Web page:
Our plants are grown outside in the ground, without mulch. We are located in Planting Zone 4-5. We grow our plants in full sun. They need at least 6 hours a day, but being too close to a building’s sunny side during hot days is not the best place for a daylily plant.
Our plants are so hardy that we have a one-year guarantee; if the daylily plant you purchased from Spring Fever Daylilies does not come up by June the following spring, we will replace it. Daylilies can be planted any time between May 1 and September 7. Those planted in May usually bloom that same summer and those planted in early fall will usually double in number of fans and flowers the very next year. Keep in mind, daylilies may be planted anytime in any workable soil, but I recommend  planting 6 weeks before hard frost.
When you receive your order, the plants may appear to be yellowing or dry. Don’t panic. Place the roots in water overnight or until you can plant them. Remember you are providing a long-term home for your plants; choose a good location, prepare the soil before planting. Plant them 2-3 feet apart.
Tips for planting:
– dig a hole bigger and deeper than the plant actually needs.
– water the hole thoroughly.
– mix some loose soil and small amount of fertilizer together and place some in the hole.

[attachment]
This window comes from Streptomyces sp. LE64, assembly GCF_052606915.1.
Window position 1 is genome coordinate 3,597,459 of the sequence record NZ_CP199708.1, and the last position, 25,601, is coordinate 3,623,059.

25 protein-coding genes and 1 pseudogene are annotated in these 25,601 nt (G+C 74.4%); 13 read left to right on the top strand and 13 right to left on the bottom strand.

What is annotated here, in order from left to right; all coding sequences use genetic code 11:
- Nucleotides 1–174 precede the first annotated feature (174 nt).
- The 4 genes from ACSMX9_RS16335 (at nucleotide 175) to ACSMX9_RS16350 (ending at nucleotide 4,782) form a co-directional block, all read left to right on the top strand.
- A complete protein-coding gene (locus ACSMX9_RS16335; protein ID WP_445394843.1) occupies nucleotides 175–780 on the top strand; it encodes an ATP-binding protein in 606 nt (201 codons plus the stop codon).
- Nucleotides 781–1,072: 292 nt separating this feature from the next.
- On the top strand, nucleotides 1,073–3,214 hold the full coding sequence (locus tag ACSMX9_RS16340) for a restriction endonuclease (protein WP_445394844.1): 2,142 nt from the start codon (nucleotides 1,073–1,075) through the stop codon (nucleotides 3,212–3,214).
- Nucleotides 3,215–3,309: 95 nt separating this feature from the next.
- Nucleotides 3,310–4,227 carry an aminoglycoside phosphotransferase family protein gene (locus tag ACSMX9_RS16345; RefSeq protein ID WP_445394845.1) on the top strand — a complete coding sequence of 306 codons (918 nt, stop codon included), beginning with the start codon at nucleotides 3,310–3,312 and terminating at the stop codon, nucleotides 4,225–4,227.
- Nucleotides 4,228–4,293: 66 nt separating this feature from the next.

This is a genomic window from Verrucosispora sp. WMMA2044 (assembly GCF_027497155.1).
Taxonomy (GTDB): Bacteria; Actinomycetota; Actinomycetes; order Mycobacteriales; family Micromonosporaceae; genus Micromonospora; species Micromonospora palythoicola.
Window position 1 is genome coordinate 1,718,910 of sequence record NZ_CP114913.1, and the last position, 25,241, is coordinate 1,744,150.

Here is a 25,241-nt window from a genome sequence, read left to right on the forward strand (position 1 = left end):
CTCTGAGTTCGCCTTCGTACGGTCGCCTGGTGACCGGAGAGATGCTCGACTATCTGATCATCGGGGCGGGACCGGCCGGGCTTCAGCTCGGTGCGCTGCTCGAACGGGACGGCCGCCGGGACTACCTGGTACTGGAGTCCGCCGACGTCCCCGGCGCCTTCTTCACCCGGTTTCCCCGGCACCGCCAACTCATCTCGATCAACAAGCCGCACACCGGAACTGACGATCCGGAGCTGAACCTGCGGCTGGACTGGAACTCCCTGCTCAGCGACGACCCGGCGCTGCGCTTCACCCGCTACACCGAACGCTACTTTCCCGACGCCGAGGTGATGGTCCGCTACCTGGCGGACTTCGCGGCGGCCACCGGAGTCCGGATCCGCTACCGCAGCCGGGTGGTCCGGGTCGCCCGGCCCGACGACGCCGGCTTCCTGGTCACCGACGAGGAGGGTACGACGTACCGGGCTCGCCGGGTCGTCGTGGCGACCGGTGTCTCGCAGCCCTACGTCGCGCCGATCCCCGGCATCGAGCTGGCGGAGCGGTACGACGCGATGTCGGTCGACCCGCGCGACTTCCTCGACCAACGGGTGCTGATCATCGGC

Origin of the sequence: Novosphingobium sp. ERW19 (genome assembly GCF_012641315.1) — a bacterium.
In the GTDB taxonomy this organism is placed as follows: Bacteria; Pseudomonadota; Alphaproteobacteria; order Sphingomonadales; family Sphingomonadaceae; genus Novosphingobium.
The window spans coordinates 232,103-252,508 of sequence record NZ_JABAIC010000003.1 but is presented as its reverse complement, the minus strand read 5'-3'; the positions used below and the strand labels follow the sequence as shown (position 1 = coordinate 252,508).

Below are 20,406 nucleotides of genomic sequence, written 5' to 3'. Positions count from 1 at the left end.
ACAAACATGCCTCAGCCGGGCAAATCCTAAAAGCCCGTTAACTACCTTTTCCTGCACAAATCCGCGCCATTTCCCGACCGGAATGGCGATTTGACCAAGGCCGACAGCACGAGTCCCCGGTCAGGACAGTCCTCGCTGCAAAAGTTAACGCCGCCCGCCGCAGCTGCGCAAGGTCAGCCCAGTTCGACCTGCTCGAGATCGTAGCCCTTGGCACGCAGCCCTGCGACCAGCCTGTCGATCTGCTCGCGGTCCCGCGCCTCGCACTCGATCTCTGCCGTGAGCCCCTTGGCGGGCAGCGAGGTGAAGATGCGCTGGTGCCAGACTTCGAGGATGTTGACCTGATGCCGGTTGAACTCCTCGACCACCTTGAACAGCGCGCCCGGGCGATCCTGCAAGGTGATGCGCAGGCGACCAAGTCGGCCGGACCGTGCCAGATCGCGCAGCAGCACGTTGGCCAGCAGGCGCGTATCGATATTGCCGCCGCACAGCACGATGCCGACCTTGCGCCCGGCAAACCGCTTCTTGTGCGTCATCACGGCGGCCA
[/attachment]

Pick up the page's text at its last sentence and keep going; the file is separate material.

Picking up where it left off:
– place the roots on the soil, with the crown of the plant at ground level; holding the plant upright, fill in the rest of the hole with soil.
– try to work the new soil in around all the roots and pack the soil firmly.
– water the plant well, and keep it watered for a few days while it’s getting established.
We fertilize with 16-16-16 or 20-20-20. Some people recommend fertilizing on Memorial Day, 4th of July, and Labor Day.
(Do not use ‘Weed-and-Feed’ type product.)
It is not necessary to dig daylilies in the fall. They are perennial, and actually need to go through the cold season in the ground.
We have used mostly our own photos taken in our garden. The results you get with your daylilies may vary a little, depending upon your micro-climate, the fertility of your ground, or the water you provide.
Just as I have enjoyed growing these plants, may you enjoy them for many, many years. 


Ken McGann

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